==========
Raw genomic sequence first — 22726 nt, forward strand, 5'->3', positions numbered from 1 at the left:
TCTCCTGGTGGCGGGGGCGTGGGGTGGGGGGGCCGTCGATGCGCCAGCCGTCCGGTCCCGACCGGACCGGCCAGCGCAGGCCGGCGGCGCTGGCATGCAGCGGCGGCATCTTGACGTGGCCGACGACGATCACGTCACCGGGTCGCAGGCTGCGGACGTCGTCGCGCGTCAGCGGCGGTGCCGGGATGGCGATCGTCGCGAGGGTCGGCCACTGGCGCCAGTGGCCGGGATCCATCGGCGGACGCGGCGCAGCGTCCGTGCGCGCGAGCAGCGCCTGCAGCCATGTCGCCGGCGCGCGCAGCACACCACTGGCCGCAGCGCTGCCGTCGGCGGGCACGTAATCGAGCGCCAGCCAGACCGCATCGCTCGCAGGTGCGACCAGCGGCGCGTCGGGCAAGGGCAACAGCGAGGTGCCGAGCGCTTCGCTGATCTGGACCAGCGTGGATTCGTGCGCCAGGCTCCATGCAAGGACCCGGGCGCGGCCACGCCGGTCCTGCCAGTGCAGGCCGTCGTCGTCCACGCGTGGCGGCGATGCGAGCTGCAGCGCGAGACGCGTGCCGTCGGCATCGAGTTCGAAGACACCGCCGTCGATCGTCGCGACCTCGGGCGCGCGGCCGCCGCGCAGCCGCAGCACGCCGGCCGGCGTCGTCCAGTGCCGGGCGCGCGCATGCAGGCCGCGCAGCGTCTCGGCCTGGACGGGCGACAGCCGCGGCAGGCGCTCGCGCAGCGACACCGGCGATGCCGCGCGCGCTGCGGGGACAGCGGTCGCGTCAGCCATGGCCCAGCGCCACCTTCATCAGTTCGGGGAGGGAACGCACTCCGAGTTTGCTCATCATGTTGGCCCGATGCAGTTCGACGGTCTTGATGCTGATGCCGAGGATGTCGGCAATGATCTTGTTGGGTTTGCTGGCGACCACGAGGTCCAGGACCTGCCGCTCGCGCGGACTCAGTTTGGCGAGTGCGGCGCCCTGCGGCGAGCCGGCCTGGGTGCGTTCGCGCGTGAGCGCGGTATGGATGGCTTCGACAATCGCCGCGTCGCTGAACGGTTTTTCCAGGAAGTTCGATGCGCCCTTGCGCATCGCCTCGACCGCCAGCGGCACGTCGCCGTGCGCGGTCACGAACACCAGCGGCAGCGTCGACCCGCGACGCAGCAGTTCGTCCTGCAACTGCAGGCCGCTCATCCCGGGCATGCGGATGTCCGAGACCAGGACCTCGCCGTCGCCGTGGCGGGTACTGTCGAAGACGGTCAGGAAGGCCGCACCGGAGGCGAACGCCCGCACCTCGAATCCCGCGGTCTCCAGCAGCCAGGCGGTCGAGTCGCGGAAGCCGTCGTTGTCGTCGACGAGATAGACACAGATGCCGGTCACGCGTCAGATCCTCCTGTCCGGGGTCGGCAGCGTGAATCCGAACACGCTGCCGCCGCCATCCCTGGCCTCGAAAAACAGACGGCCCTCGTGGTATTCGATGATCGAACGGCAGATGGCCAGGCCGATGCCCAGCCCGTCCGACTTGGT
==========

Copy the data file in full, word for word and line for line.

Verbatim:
Raw genomic sequence first — 22726 nt, forward strand, 5'->3', positions numbered from 1 at the left:
TCTCCTGGTGGCGGGGGCGTGGGGTGGGGGGGCCGTCGATGCGCCAGCCGTCCGGTCCCGACCGGACCGGCCAGCGCAGGCCGGCGGCGCTGGCATGCAGCGGCGGCATCTTGACGTGGCCGACGACGATCACGTCACCGGGTCGCAGGCTGCGGACGTCGTCGCGCGTCAGCGGCGGTGCCGGGATGGCGATCGTCGCGAGGGTCGGCCACTGGCGCCAGTGGCCGGGATCCATCGGCGGACGCGGCGCAGCGTCCGTGCGCGCGAGCAGCGCCTGCAGCCATGTCGCCGGCGCGCGCAGCACACCACTGGCCGCAGCGCTGCCGTCGGCGGGCACGTAATCGAGCGCCAGCCAGACCGCATCGCTCGCAGGTGCGACCAGCGGCGCGTCGGGCAAGGGCAACAGCGAGGTGCCGAGCGCTTCGCTGATCTGGACCAGCGTGGATTCGTGCGCCAGGCTCCATGCAAGGACCCGGGCGCGGCCACGCCGGTCCTGCCAGTGCAGGCCGTCGTCGTCCACGCGTGGCGGCGATGCGAGCTGCAGCGCGAGACGCGTGCCGTCGGCATCGAGTTCGAAGACACCGCCGTCGATCGTCGCGACCTCGGGCGCGCGGCCGCCGCGCAGCCGCAGCACGCCGGCCGGCGTCGTCCAGTGCCGGGCGCGCGCATGCAGGCCGCGCAGCGTCTCGGCCTGGACGGGCGACAGCCGCGGCAGGCGCTCGCGCAGCGACACCGGCGATGCCGCGCGCGCTGCGGGGACAGCGGTCGCGTCAGCCATGGCCCAGCGCCACCTTCATCAGTTCGGGGAGGGAACGCACTCCGAGTTTGCTCATCATGTTGGCCCGATGCAGTTCGACGGTCTTGATGCTGATGCCGAGGATGTCGGCAATGATCTTGTTGGGTTTGCTGGCGACCACGAGGTCCAGGACCTGCCGCTCGCGCGGACTCAGTTTGGCGAGTGCGGCGCCCTGCGGCGAGCCGGCCTGGGTGCGTTCGCGCGTGAGCGCGGTATGGATGGCTTCGACAATCGCCGCGTCGCTGAACGGTTTTTCCAGGAAGTTCGATGCGCCCTTGCGCATCGCCTCGACCGCCAGCGGCACGTCGCCGTGCGCGGTCACGAACACCAGCGGCAGCGTCGACCCGCGACGCAGCAGTTCGTCCTGCAACTGCAGGCCGCTCATCCCGGGCATGCGGATGTCCGAGACCAGGACCTCGCCGTCGCCGTGGCGGGTACTGTCGAAGACGGTCAGGAAGGCCGCACCGGAGGCGAACGCCCGCACCTCGAATCCCGCGGTCTCCAGCAGCCAGGCGGTCGAGTCGCGGAAGCCGTCGTTGTCGTCGACGAGATAGACACAGATGCCGGTCACGCGTCAGATCCTCCTGTCCGGGGTCGGCAGCGTGAATCCGAACACGCTGCCGCCGCCATCCCTGGCCTCGAAAAACAGACGGCCCTCGTGGTATTCGATGATCGAACGGCAGATGGCCAGGCCGATGCCCAGCCCGTCCGACTTGGT